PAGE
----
Best Exercises For HIIT Workouts

This article will identify some of the best exercises for HIIT workouts. You may be wondering, exactly what are HIIT workouts? The term HIIT stands for high intensity interval training. The key words being ‘high intensity’.

Best Exercises For HIIT Workouts

To train at a high intensity means that you’re expending maximum effort during the exercise portion of the circuit. You’ll be panting, winded, exhausted, cursing and sweating. The first 2 exercises may be fine. But by the time you reach the 4th exercise, you’ll need to really push yourself to keep going.

HIIT Workouts 15 Minutes

It’s even tougher when you’re doing 2 or 3 sets. Therefore, it’s recommended that your HIIT sessions not exceed more than 15 minutes. Less is more here. The workouts are so effective that you don’t need to spend more than 15 minutes to get the rewards of HIIT.

In this article, we’ll look at 3 modes of intensity that you can adopt. The rules are not set in stone. You can adapt them to suit your level of fitness, etc. If you understand the basic principles of maximum intensity, short rest intervals and using the correct exercises, you’ll be good to go.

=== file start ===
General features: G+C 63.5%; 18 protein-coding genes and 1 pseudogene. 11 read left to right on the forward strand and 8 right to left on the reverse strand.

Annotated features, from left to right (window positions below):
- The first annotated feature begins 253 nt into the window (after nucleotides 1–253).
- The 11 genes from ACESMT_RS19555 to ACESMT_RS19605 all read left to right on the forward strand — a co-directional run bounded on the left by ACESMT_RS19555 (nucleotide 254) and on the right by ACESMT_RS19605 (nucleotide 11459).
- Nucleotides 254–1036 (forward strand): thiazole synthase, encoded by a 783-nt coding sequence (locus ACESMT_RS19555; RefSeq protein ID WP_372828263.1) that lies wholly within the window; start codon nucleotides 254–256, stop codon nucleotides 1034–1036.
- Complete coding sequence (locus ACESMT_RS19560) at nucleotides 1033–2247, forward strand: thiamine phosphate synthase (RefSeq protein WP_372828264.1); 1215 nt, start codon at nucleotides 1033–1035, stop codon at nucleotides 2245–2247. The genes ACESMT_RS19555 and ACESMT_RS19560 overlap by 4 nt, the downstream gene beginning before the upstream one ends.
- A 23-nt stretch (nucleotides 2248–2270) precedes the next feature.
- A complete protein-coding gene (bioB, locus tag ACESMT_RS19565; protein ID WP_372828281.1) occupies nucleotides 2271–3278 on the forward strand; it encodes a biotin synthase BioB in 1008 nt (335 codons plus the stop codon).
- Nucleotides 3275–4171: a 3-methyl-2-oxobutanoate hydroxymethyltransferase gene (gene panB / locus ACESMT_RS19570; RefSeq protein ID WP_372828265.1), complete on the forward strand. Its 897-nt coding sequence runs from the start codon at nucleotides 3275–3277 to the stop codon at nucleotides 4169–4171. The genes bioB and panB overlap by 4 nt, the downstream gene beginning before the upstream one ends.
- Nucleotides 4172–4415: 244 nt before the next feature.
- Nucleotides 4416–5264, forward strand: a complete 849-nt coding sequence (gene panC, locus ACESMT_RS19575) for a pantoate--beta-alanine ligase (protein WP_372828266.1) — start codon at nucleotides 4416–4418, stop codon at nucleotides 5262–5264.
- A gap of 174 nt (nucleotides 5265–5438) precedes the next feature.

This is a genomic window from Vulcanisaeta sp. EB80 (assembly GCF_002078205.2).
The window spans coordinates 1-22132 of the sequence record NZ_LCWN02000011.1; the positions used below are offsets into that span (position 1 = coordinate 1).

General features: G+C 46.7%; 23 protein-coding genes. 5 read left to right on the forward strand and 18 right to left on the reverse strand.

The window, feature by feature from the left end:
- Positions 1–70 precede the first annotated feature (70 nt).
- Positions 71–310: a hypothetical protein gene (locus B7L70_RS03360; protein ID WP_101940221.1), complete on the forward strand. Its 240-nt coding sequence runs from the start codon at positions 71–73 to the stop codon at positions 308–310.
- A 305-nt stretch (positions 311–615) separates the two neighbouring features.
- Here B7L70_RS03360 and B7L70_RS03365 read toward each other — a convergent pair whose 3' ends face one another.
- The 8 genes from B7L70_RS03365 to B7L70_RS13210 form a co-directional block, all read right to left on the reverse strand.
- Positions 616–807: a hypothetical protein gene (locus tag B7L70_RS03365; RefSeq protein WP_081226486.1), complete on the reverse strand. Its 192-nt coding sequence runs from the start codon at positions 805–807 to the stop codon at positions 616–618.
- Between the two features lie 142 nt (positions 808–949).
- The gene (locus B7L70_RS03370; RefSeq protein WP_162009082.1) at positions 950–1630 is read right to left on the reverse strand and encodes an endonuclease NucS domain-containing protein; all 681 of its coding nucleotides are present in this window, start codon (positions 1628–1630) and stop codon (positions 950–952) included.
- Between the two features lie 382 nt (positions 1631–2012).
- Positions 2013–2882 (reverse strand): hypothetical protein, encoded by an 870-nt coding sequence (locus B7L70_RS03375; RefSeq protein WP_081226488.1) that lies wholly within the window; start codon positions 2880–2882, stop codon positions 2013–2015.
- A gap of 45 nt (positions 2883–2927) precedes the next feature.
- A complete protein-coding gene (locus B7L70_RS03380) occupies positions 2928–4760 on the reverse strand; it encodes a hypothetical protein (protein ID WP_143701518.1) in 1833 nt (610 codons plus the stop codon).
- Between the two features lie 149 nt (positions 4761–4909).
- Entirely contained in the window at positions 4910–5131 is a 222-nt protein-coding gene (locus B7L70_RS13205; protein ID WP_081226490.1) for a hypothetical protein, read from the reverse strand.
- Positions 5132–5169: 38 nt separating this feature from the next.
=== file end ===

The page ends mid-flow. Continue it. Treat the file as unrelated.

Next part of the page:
What HIIT Workout

There are 2 ways you can do HIIT. You can either do it as a cardio session with running or using a spin bike or a rowing machine… or you could do exercises such as burpees, lunges, pushups, etc.



They’re both effective forms of training and you should do one style on one day and the other on another day. Just remember to take a day’s break between each workout and don’t do more than 3 HIIT training sessions a week.

HIIT Workouts 15 Minutes

One term that’s used in the fitness industry is AMRAP. It means as many rounds as possible. So, if you’re doing burpees for 30 seconds, you should aim to do as many reps as possible.

Important note: High intensity interval training requires maximum effort and speed. However, you should NEVER sacrifice form for speed. Doing this will not only reduce the efficacy of the exercise but make it dangerous as well.

If you’re not sure of any move/exercise, you can always search online or look for demonstration videos on YouTube. Practice each move slowly until you can execute it well. From there you can try and do it faster while maintaining correct form at the same time.

HIIT Workout #1